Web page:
Developing an Automated Software Testing Strategy
Several of our previous blogs have discussed the importance of requirements and the fact that these serve as the blueprints for an effective automated software testing program. Once requirements are finalized, the next step in the automation process is to develop an automated test strategy.
A well-defined automated test strategy includes the objectives, scope, approach, testing tools and framework, test environment, schedule and personnel for the testing effort. These items should be documented and communicated so everyone involved in the process has a clear understanding of the effort. This blog will take a closer look at objectives and scope.
Defining Objectives and Scope
Defining the objectives of the software testing effort, at a high level, will guide the other decisions related to developing a strategy. What do we want the test automation effort to accomplish? For example, the overall objectives may be to improve software quality or to reduce test execution time. However, the objective could also be as broad as automating the entire software testing lifecycle (STL) or as narrow as automating only one type of test. It is important to know the objectives, as they will inform the rest of the process.
Decisions surrounding the scope will also shape the strategy. How many tests or which types of tests in this program should be automated? At Innovative Defense Technologies (IDT), we define Automated Software Testing as the application and implementation of software technology throughout the entire software testing lifecycle (STL) with the goal of improving STL efficiencies and effectiveness.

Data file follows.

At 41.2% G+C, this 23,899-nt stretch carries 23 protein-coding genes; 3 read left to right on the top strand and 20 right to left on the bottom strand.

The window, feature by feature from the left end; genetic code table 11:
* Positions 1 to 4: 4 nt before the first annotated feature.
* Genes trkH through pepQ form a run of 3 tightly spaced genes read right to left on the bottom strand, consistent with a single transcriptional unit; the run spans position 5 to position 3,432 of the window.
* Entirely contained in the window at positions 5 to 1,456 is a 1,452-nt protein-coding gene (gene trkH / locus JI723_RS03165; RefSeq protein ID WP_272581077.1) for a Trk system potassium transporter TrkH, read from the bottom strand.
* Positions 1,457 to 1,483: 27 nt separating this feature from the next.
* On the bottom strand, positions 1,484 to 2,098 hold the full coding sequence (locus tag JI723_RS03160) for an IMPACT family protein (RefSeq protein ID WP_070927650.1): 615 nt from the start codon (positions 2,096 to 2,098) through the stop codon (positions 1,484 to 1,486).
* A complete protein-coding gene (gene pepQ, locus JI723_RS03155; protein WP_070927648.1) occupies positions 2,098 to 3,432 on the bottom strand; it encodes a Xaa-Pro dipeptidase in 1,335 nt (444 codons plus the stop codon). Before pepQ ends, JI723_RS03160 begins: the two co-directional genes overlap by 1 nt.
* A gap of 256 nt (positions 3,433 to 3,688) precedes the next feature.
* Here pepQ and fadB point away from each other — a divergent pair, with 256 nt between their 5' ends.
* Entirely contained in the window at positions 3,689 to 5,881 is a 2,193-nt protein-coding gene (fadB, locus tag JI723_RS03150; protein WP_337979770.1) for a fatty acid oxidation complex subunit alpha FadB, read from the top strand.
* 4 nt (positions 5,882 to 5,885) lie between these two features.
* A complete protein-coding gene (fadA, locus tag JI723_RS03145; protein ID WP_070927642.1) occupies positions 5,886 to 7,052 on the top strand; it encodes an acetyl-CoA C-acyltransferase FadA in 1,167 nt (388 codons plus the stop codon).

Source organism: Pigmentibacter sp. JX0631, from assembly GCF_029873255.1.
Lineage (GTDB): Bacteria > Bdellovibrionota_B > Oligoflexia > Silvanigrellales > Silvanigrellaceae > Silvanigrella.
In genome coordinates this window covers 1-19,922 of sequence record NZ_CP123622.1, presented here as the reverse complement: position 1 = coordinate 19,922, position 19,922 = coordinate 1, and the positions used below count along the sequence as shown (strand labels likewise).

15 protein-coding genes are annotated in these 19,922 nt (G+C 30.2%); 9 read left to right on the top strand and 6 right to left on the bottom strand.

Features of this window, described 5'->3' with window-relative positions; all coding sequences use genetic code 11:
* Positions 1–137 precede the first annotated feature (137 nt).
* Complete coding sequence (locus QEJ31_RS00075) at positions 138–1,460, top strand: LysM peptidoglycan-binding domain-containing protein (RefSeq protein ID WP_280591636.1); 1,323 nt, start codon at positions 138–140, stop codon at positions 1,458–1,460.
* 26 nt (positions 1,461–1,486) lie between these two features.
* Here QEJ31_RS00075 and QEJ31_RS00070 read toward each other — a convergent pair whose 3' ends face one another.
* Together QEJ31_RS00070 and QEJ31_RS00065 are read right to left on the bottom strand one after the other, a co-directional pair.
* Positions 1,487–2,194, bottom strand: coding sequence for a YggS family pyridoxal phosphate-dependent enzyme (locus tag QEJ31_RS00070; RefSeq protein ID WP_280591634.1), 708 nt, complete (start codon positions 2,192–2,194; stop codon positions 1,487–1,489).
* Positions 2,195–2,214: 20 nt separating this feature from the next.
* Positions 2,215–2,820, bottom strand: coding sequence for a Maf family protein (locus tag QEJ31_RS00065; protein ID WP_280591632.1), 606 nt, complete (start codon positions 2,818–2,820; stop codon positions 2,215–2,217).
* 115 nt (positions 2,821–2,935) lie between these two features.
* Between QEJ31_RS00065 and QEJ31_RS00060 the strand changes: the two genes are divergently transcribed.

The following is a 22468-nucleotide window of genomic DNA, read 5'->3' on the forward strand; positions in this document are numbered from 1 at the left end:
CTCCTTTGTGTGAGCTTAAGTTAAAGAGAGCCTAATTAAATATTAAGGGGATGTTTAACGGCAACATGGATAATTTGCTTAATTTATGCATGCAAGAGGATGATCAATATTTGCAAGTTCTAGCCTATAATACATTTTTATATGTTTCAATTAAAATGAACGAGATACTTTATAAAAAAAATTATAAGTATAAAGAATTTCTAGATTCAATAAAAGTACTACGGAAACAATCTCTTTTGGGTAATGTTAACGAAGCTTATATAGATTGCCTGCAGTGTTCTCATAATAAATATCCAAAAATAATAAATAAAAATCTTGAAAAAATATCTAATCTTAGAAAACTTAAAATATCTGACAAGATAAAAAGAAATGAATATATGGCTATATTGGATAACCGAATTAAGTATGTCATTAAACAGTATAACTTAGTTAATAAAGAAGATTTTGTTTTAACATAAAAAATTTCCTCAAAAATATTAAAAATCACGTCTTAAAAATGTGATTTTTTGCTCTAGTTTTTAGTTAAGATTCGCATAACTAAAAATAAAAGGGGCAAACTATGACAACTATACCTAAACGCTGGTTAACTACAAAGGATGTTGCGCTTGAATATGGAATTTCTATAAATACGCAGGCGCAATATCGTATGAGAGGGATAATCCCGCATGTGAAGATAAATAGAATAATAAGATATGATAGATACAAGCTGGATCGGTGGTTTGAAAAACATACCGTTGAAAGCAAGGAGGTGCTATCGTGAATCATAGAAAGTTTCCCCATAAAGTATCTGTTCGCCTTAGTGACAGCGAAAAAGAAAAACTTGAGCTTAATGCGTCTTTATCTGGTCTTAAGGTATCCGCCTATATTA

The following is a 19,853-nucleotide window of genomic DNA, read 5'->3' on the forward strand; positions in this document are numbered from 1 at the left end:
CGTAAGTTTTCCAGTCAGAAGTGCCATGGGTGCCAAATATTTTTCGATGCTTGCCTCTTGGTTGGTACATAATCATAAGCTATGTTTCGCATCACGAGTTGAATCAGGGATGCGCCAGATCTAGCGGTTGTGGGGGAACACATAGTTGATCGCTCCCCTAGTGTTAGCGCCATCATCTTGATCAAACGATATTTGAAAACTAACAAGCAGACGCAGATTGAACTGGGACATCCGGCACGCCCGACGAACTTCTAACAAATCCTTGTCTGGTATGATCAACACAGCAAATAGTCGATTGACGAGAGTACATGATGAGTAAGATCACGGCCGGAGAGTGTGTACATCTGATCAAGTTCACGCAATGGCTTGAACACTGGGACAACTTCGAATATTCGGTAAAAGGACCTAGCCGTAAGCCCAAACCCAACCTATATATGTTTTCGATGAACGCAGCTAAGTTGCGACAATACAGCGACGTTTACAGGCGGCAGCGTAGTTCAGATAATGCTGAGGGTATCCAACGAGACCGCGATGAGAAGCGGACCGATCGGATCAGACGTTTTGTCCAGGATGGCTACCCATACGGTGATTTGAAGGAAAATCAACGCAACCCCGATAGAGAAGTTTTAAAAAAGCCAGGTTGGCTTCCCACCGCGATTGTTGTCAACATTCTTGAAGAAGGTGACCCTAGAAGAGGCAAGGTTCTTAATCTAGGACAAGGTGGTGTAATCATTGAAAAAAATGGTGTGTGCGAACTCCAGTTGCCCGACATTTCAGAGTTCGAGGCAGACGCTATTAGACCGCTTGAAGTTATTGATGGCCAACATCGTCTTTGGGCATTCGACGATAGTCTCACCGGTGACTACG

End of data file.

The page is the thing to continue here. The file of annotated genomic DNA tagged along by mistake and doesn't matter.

This is a broad definition and it supports the use of AST for almost all tests in the STL. However, that expansive application of AST may not match your company’s objectives for a particular effort…or may be too broad in scope. Since automation can be applied to so many areas of the STL, it is important to evaluate which tests it makes the most sense to automate. Some of the key questions that can help with that decision include:
- Frequency: Is the test executed more than once?
- Repetition: Is it run repeatedly?
- Urgency: Does the test cover critical path features?
- Complexity: Does the test cover a highly complex, error-prone area?
- Costly: Is the test prohibitively expensive to perform manually?
Scope is decided not only by the types of tests you choose to automate. It should also take into account the return on investment and the availability of resources like budgets, schedules and expertise.
Automation provides many benefits. It increases quality, reduces cost and saves time. A comprehensive automation strategy that includes clearly defined objectives and scope will guide the process and help ensure success. An experienced software testing partner like IDT can help.
Some information taken from: Dustin, Elfriede, Thom Garrett, and Bernie Gauf. Implementing Automated Software Testing: How to Save Time and Lower Costs While Raising Quality. Upper Saddle River, NJ: Addison-Wesley, 2009. This book was authored by three current IDT employees and is a comprehensive resource on AST. Blog content may also reflect interviews with the authors.